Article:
Socioeconomic benefits from agricultural landscapes as a driver of regional competitiveness
Agricultural landscapes contribute to the development and competitiveness of rural regions. They hold the potential to provide private and public good-type landscape services which represent a resource not only for agriculture but also for other sectors of the rural society and economy, such as local inhabitants, forestry, tourism or the trade and services sector.
The services provided in agricultural landscapes become a factor of regional development and competitiveness by creating socio-economic benefits which support the rural economy in terms of agricultural income, population growth, employment creation, etc. However, the socioeconomic benefits, resulting from the use of landscape services often are multi-staged and multi-faceted and therefore difficult to assess.
The links between nature and its benefits for human society have been captured by numerous frameworks. Well known and well accepted are the ecosystem services framework and several adaptations of it. Often, the relations between ecosystems and human well-being are presented as a cascade, which runs from the biophysical structures and processes within an ecosystem, to the manifold services the ecosystem is capable to provide due to its condition and features, to the direct and indirect benefits and values for humans from the use of the services, to finally the development and competitiveness of a region as a result of the valuation of such benefits. Naturally, this graphic system is driven by various and complex cause-effect chains which characterised by diverse feedbacks and loops.
Particularly in agricultural landscapes, which are characterised by human interventions, the demand for ecosystem services strongly depends on the values human society assigns to the services and benefits provided. The valuation of services and benefits therefore is an important driver of how agricultural ecosystems are managed, whether currently or in the future.
The term “regional competitiveness” is controversial. On micro-economic level, e.g. for firms or companies, “competitiveness” as a measure of economic viability is broadly accepted. In general, “competitiveness” can be defined as the ability to withstand market competition (EU, 1999b). Here, competitiveness is the ability to produce the right goods and services of the right quality, at the right price, at the right time in a competitive market, while meeting customers’ needs more efficiently and more effectively than other firms do. However, in a territorial context the reasonableness of measuring competitiveness is intensively discussed: applying the concept of competitiveness on regions implies an intern competition between them. Regions, failing to achieve the productivity of competing nations or regions, will face the same kind of crisis as a company that cannot match the productivity of its rivals. However, such a comparison is problematic, since goals and circumstances of regions and companies differ significantly and, furthermore, a region that does “not compete” will still not cease to exist and go out of business – like a non-competitive company. Therefore literature broadly reveals to go beyond measuring “economic competitiveness” of a region and include social competitiveness and sustainability in the definition of regional competitiveness. Also in the plenary stakeholder laboratory it was stressed, that the analysis of regional competitiveness has to consider knowledge, innovation, or entrepreneurial capacity of a region. Indicators of “regional competitiveness” should include economic facts like the income of the population, GDP, etc. as well as “social parameters” like demography, education, social capital, human capital and human-wellbeing in general.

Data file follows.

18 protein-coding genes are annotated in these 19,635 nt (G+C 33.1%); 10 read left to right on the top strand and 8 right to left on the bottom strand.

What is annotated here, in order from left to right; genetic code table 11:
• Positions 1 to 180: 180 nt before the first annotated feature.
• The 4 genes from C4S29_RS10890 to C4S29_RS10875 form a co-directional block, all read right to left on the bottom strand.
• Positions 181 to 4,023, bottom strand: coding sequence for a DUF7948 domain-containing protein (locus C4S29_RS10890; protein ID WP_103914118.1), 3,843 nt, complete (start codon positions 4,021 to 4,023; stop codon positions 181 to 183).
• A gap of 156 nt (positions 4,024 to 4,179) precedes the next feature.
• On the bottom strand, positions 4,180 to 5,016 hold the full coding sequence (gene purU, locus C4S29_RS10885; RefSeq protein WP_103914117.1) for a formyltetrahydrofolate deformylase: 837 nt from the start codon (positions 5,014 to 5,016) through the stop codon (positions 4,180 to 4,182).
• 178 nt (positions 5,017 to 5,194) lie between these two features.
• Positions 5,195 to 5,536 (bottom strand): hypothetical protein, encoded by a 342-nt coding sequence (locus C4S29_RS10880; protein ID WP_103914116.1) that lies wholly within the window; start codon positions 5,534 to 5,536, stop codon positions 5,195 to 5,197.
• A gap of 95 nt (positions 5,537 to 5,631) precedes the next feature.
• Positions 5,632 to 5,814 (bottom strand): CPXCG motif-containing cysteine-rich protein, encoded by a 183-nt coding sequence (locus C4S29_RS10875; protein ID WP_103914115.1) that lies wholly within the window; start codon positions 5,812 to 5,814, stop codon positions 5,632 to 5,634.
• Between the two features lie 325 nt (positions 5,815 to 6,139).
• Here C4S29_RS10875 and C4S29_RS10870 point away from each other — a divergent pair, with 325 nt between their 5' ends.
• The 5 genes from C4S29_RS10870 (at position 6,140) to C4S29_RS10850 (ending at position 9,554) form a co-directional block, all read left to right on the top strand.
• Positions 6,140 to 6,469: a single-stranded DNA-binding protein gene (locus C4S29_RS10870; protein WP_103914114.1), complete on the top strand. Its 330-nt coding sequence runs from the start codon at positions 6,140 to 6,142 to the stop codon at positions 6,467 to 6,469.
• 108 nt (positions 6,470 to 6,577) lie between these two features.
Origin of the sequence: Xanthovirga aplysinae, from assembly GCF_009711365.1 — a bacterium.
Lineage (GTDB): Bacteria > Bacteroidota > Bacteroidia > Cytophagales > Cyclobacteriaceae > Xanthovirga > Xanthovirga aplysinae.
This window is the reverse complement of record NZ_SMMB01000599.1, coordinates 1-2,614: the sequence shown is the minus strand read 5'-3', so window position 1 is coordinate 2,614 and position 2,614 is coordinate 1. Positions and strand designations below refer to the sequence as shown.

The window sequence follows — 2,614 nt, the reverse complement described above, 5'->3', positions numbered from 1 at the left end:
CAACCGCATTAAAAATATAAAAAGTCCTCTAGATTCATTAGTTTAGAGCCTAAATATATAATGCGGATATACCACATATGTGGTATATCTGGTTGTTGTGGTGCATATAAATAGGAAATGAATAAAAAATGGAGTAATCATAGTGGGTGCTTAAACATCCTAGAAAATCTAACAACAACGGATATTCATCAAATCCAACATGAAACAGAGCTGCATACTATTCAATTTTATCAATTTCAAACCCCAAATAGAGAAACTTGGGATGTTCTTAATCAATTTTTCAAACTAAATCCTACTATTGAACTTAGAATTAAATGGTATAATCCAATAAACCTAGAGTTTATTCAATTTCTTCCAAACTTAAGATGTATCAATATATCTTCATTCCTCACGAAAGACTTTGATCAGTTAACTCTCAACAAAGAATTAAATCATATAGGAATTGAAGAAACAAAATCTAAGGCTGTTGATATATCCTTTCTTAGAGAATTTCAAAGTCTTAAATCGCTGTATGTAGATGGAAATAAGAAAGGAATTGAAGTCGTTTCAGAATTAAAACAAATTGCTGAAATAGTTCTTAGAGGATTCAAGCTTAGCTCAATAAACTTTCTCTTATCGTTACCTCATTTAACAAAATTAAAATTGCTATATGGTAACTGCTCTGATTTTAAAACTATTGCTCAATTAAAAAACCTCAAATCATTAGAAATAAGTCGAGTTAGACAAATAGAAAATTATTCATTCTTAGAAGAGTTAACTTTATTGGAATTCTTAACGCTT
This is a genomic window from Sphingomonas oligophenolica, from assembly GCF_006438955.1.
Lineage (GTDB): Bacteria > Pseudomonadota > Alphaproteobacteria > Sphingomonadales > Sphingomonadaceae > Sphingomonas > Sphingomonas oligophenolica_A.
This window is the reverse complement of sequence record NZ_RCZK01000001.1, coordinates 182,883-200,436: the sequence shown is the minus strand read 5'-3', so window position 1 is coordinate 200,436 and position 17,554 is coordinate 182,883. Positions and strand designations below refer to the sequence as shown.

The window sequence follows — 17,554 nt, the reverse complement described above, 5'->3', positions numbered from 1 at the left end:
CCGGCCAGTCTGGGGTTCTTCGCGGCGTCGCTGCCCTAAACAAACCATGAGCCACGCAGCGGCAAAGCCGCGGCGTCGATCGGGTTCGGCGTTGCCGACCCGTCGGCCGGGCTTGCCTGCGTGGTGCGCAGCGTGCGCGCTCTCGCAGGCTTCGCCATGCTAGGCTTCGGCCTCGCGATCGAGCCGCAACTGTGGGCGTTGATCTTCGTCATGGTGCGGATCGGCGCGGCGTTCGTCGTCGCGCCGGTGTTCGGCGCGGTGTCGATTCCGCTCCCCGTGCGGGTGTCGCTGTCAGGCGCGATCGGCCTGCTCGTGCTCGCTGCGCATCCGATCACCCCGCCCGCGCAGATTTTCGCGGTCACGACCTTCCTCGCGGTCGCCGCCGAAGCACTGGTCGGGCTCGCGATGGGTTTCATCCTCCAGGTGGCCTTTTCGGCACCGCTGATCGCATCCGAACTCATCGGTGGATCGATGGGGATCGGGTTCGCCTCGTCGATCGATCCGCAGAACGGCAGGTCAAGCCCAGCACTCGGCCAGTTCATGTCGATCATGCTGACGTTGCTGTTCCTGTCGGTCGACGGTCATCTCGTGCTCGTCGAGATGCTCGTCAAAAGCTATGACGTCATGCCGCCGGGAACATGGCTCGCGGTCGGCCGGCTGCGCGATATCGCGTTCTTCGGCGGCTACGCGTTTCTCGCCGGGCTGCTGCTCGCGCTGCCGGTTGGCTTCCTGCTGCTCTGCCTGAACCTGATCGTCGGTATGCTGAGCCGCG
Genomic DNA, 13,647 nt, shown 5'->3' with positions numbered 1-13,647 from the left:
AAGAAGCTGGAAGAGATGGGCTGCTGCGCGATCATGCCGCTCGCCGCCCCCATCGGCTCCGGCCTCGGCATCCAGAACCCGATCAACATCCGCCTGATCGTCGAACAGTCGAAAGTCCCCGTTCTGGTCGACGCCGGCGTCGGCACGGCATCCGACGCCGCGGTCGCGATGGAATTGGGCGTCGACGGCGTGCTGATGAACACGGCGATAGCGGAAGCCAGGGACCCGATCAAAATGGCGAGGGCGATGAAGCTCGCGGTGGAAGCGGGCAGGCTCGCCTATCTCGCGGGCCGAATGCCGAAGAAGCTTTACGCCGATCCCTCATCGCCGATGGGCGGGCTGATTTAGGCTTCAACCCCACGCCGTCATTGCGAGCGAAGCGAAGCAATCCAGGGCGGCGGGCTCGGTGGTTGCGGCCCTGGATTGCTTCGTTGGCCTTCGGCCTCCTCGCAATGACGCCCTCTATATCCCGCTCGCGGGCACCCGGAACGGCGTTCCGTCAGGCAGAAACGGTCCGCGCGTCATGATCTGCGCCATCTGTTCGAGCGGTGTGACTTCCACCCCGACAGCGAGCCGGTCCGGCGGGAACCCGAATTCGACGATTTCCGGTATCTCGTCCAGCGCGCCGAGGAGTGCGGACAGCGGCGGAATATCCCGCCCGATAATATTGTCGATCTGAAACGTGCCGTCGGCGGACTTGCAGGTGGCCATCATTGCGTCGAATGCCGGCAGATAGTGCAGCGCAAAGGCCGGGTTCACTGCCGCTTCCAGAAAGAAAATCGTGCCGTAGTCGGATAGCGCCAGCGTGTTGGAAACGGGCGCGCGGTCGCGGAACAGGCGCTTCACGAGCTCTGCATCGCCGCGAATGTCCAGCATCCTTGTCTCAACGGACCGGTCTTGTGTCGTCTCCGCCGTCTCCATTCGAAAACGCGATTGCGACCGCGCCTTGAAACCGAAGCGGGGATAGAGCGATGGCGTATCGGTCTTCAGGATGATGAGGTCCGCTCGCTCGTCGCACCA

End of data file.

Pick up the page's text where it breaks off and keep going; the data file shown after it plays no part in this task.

References and further reading
Cooper, T., Hart, K., Baldock, D. (2009). Provision of Public Goods through Agriculture in the European Union. Report Prepared for DG Agriculture and Rural Development . Institute for European Environmental Policy: London.
Costanza, R., d’ Arge, R., De Groot, R., Farber, S., Grasso, M., Hannon, B., Limburg, K., Naeem, S., O'Neill, R.V., Paruelo, J., Raskin, R.G., Sutton, P. and van den Belt, M. (1997). The value of the world’s ecosystem services and natural capital. Nature 387: 253-260.
De Groot, R., Alkemade, R., Braat, L., Hein, L. and L. Willemen (2010). Challenges in integrating the concept of ecosystem services and values in landscape planning, management and decision making. Ecological Complexity 6: 453-462.
Haines-Young, R., Potschin, M. (2010). The links between biodiversity, ecosystem services and human well-being. In: Raffaelli, D.G., Frid, C.L.J. (Eds.), Ecosystem ecology: a new synthesis. Cambridge University Press. 110-139.
Krugman, P. (1994b). The myth of competitiveness, Foreign Affairs.
Porter, M. (1992). Competitive Advantage: creating and sustaining superior performance. London: PA consulting group.
van der Meulen, V., Verspecht, A., Vermeire, B., van Huylenbroek, G., Gellynck, X. (2011). The use of economic valuation to create public support for green infrastructure investments in urban areas. Landscape and Urban Planning 103: 198-206.
Van Zanten, B.T., Verburg, P.H., Espinosa, M., Gomez-y-Paloma, S., Galimberti, G., Kantelhardt, J., Martin Kapfer, M., Lefebvre, M., Manrique, R., Piorr, A., Raggi, M., Schaller, L., Targetti, S., Zasada, I., Viaggi, D. (2014). European agricultural landscapes, common agricultural policy and ecosystem services: a review. Agronomy for Sustainable Development 34(2): 309–325.